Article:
April 11, 2013
While many language learning sites offer a variety of languages, Nihongo – with its anime-inspired design and red and white colors – is devoted to Japanese. In fact, “Nihongo” – or 日本語 – means “Japanese,” in Japanese.
Founder Taylor Dondich, a Las Vegas native and former Yahoo employee, set out to create a fun and social site where learning happens through competition and collaboration with other Japanese enthusiasts.
But Japanese is a first step. In the future, Dondich hopes to expand into other languages and even provide instruction in endangered languages, doing a small part to save some of the world’s culture.
Below, Dondich shares some of the lessons he’s learned about entrepreneurship and persistence (that’s 不屈 in Japanese).
Tech Cocktail: What’s the hardest lesson you’ve had to learn so far?
Taylor Dondich: As a single-founder startup, you soon realize what your shortcomings are. I am a software engineer by trade so making the technology for Nihongo Master was my comfort zone. Once the tech was built, new hurdles showed their faces including customer development, effective marketing, and business operations. You realize you have to be quick on your feet and open to learning to do things not in your comfort zone and do them quickly.
Tech Cocktail: How do you keep your team motivated at the office?
Dondich: There are going to be times in your startup’s initial life where you may feel like you aren’t making any progress. This can be a morale killer for yourself and your team. Put systems in place that show interesting growth metrics that help to show your team and yourself the traction you are gaining. For us, looking at an analytics graph doesn’t show us how many dollars we are making. It shows us how many people we are affecting with our product.
Tech Cocktail: What common startup advice do you completely disagree with?
Dondich: When I discussed my technology startup with other individuals, I was met with the advice of, “You should get investors.” What that tells me is you want to start with a false sense of security because you already have money in the bank but nothing driving it. There are a lot of upsides and downsides to looking towards investment capital initially. However, I believe that if it’s my money on the line right away, it’s going to push me to make stronger decisions as well as be more agile to initial storms.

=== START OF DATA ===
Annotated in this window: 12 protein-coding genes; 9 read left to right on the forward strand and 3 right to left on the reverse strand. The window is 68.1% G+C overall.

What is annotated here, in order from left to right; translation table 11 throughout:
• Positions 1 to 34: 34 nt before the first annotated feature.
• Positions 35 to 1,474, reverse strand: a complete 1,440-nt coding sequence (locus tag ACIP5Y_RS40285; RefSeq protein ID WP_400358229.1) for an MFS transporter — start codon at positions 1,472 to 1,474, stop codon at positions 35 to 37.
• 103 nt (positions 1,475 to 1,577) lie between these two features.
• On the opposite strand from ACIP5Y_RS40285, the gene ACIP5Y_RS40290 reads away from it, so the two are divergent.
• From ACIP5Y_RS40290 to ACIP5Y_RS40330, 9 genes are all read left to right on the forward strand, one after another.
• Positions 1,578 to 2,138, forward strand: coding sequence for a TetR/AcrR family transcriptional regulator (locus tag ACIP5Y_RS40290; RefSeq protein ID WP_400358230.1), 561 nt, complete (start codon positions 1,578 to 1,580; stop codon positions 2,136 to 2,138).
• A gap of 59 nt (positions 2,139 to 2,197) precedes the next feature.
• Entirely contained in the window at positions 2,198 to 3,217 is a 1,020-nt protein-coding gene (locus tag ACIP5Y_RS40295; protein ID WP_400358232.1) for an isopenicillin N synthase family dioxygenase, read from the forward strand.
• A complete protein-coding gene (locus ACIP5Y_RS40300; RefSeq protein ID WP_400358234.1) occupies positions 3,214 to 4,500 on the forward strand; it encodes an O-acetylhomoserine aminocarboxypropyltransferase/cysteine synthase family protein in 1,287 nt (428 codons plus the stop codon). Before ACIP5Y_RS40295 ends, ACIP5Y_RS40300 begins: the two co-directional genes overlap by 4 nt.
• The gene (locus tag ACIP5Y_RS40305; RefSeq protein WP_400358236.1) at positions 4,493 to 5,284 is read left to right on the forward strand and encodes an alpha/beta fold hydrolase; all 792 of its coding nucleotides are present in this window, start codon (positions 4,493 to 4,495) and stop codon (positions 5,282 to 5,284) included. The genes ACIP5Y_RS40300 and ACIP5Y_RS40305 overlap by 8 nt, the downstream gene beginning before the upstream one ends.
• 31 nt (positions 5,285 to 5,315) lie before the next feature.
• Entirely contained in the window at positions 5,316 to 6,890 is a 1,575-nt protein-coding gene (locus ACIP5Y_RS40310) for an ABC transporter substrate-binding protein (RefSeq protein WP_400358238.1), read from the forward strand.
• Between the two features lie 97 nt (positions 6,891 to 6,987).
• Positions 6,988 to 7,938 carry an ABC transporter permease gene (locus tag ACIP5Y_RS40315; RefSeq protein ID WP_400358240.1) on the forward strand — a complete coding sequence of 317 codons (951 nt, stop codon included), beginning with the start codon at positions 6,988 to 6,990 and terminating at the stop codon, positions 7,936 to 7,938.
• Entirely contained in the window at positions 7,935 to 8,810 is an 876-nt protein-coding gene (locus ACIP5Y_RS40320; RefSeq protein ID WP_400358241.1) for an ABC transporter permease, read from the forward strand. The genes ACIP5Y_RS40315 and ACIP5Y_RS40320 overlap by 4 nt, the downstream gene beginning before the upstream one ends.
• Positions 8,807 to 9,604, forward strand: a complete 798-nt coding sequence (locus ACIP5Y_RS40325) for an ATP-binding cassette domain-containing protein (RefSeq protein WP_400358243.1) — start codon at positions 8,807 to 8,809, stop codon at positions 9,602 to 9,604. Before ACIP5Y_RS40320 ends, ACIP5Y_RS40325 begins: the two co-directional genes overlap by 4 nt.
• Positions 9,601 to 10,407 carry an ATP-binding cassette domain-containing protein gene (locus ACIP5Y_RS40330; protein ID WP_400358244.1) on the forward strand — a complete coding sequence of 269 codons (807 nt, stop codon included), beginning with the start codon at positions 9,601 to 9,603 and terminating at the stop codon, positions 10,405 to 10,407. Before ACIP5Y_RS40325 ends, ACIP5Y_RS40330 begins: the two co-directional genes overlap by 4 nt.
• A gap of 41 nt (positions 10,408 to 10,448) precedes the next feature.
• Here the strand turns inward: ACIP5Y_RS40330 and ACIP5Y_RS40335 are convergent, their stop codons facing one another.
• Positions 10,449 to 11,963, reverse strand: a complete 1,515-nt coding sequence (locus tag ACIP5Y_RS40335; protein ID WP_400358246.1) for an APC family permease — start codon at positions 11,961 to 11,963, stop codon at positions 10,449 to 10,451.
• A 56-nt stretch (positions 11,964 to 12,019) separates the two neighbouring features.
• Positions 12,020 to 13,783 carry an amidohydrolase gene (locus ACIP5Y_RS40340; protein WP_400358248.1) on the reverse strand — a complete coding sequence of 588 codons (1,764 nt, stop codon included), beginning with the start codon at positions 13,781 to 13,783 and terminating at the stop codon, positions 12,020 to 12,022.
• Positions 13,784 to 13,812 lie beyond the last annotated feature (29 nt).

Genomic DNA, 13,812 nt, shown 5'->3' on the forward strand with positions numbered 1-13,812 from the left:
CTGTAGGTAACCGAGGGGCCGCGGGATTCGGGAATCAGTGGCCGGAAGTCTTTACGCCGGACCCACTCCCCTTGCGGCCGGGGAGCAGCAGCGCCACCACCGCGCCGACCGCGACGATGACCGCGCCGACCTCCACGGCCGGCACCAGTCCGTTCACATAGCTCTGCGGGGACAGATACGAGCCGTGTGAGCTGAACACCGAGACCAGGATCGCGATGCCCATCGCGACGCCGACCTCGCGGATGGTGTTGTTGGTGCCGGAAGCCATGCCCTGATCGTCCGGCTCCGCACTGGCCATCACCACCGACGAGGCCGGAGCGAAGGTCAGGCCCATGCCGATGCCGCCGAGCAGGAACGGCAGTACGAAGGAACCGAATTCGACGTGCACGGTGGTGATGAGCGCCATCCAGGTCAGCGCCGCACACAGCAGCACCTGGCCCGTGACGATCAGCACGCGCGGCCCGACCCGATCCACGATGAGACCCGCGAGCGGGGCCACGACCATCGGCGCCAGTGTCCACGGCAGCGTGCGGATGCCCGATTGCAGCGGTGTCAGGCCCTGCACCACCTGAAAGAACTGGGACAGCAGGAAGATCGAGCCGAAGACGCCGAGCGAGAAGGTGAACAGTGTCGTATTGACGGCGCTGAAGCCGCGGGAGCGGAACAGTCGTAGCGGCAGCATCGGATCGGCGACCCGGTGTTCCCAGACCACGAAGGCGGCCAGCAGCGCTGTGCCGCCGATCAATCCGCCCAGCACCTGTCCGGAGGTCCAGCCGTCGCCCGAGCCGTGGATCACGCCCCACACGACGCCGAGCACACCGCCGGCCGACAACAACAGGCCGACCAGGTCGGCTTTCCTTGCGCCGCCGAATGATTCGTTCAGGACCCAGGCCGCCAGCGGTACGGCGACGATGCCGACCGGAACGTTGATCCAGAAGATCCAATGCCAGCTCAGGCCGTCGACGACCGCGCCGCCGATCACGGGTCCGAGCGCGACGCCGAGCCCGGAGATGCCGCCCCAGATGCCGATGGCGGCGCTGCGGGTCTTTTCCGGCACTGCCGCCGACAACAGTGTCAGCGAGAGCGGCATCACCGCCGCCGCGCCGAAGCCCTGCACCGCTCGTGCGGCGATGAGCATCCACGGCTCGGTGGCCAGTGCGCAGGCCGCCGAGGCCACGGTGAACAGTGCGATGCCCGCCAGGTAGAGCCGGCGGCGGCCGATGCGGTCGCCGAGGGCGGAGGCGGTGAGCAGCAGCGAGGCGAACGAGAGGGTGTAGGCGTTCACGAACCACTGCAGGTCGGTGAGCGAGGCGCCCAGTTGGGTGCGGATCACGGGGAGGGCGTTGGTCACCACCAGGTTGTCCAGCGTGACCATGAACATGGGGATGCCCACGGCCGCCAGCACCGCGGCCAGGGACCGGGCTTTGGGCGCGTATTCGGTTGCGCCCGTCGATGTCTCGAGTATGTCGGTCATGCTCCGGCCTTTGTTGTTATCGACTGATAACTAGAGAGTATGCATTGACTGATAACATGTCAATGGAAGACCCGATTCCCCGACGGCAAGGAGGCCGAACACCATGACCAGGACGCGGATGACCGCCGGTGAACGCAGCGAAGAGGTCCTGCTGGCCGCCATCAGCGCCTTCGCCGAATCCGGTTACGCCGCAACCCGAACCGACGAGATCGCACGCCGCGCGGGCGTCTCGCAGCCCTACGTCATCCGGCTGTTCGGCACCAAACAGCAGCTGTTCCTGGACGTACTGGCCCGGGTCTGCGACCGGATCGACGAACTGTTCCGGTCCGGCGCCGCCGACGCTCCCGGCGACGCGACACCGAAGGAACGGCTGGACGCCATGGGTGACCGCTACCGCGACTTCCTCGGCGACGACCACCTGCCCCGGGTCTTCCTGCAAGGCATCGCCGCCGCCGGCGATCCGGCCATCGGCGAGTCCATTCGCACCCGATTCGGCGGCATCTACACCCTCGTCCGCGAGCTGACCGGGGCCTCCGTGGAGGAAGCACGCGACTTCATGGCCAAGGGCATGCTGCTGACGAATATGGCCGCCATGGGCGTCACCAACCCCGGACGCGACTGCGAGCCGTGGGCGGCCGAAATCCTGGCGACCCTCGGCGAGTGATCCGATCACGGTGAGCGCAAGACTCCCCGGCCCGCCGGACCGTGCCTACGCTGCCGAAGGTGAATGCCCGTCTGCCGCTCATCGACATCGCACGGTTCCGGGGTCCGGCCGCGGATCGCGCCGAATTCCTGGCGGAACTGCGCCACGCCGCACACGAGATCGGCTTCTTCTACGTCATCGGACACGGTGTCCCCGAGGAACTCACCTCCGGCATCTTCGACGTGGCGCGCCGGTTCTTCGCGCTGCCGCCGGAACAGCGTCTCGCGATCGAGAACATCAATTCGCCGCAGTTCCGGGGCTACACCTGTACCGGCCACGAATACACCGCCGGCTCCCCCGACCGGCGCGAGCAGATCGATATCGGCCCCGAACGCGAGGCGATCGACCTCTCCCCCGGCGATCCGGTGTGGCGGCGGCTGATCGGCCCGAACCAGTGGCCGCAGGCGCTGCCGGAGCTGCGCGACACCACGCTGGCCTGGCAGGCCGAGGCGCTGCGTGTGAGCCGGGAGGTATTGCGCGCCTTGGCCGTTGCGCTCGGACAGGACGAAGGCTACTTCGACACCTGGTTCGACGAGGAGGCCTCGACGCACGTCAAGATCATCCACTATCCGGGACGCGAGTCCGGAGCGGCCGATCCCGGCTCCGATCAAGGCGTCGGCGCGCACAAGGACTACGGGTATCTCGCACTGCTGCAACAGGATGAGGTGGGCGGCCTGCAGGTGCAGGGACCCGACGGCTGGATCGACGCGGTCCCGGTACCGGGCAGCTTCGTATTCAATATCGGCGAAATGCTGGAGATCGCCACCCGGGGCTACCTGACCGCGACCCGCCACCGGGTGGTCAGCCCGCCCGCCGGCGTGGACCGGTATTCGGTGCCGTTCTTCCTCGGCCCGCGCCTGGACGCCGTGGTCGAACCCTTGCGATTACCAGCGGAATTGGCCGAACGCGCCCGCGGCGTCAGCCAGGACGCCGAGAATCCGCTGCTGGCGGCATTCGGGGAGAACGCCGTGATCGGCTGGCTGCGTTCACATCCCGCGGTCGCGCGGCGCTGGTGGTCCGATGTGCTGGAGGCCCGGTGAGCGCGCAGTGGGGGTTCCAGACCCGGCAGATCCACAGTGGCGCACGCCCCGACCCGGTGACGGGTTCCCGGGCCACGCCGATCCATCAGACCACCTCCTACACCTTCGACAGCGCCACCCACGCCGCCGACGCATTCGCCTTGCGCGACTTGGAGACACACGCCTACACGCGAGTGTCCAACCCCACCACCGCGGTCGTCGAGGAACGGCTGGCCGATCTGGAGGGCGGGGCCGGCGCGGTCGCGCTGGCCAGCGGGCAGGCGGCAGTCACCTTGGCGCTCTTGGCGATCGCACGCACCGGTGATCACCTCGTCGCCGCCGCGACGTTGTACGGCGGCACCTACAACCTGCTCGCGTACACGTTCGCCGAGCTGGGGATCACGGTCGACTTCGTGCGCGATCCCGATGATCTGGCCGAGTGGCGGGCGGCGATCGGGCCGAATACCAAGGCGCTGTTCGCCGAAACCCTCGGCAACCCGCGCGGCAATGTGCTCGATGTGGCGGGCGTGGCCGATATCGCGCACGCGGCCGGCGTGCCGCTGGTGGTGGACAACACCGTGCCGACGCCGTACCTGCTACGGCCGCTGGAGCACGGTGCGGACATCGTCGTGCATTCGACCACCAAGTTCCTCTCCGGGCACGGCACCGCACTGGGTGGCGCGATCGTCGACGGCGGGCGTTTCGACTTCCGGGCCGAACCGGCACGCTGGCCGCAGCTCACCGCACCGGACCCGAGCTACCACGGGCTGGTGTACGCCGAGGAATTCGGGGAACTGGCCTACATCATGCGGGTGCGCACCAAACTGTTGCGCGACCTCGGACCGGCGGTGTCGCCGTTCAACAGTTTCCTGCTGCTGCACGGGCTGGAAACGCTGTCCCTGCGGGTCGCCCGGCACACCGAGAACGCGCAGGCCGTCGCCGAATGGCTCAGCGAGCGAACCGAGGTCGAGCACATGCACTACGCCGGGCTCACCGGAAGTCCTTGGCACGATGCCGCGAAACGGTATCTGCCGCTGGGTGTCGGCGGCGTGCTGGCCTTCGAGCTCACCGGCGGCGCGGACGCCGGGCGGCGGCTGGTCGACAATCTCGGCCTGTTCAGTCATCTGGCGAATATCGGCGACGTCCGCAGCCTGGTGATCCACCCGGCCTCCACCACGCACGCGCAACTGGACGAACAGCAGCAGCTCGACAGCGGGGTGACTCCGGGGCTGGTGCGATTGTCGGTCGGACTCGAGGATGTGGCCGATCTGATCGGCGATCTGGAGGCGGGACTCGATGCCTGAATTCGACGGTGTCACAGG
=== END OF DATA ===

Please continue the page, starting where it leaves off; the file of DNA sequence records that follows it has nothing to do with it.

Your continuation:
Tech Cocktail: What’s the best entrepreneurship book you’ve read and why?
Dondich: The Art of the Start, by Guy Kawasaki. Guy has a fantastic ability to get you motivated by reading just a few lines from any of his books. The biggest lesson I took from this book in particular was to just do it. Make it happen. Don’t spend too much time writing a business plan, which will be completely invalid in a month’s time. Don’t try to plan for every possible contingency. If you spend too much time preparing for failures, you’ll never get the chance to succeed.
Tech Cocktail: If you had an extra $1,000 to spend on marketing, what would you do?
Dondich: I really believe that building a community around your company is one of the top priorities you have to keep in mind. Having our users feel like they are part of the movement makes them evangelists of your goal. Community evangelists are much more valuable to you than another Google ad or radio spot. For example, any time a user subscribes with us, we send them a t-shirt. These t-shirts aren’t cheap quality and we get extremely positive feedback when they receive it. They feel like they belong and they’re more likely to bring others to us as well.
With an extra $1,000 in our marketing budget, we’d go on a spree of purchasing additional “swag” such as buttons and t-shirts. We would then send these items to community groups around the world who might be interested in what we’re trying to do.
Tech Cocktail: What do you wish someone had told you about startup life?
Dondich: That it’s like riding the world scariest rollercoaster blindfolded. There’s a lot of ups and downs and a lot of the time you aren’t going to know what’s going to happen on the next turn. There are moments of extreme joy and absolute terror. It’s a wild ride and sometimes you may want to get off. However, when looking at the big picture, you realize it’s an experience that you will never want to forget.
Tech Cocktail: What personality trait has served you the best as an entrepreneur?
Dondich: I am an extremely positive person. The smallest achievements in our product make me feel like Superman and I want to share it with the world. I have a perpetual motion machine that produces excitement in me and it constantly drives me to succeed.
Tech Cocktail: If your startup were an animal, which one would it be and why?
Dondich: A liger. Have you seen Napolen Dynamite? Well, ligers are real. Ligers are a hybrid of a male lion and a tigress. I like to think of this as diverse. Don’t just try to be one thing and stick with it. Understand the many aspects and angles your startup can offer.
Tech Cocktail: If your startup were a cocktail, which one would it be and why?
Dondich: The simple martini. It’s classic and stands the test of time. The core of the drink is simplistic in nature. You can serve it in a variety of interesting cocktail glasses; however, if you deviate from the core, then you are messing with perfection.
In your startup, understand your core trait. What is your number one value proposition? Now, dress her up and take her to the ball.
Nihongo Master is a showcased startup at this week’s Tech Cocktail Week mixer in Las Vegas.
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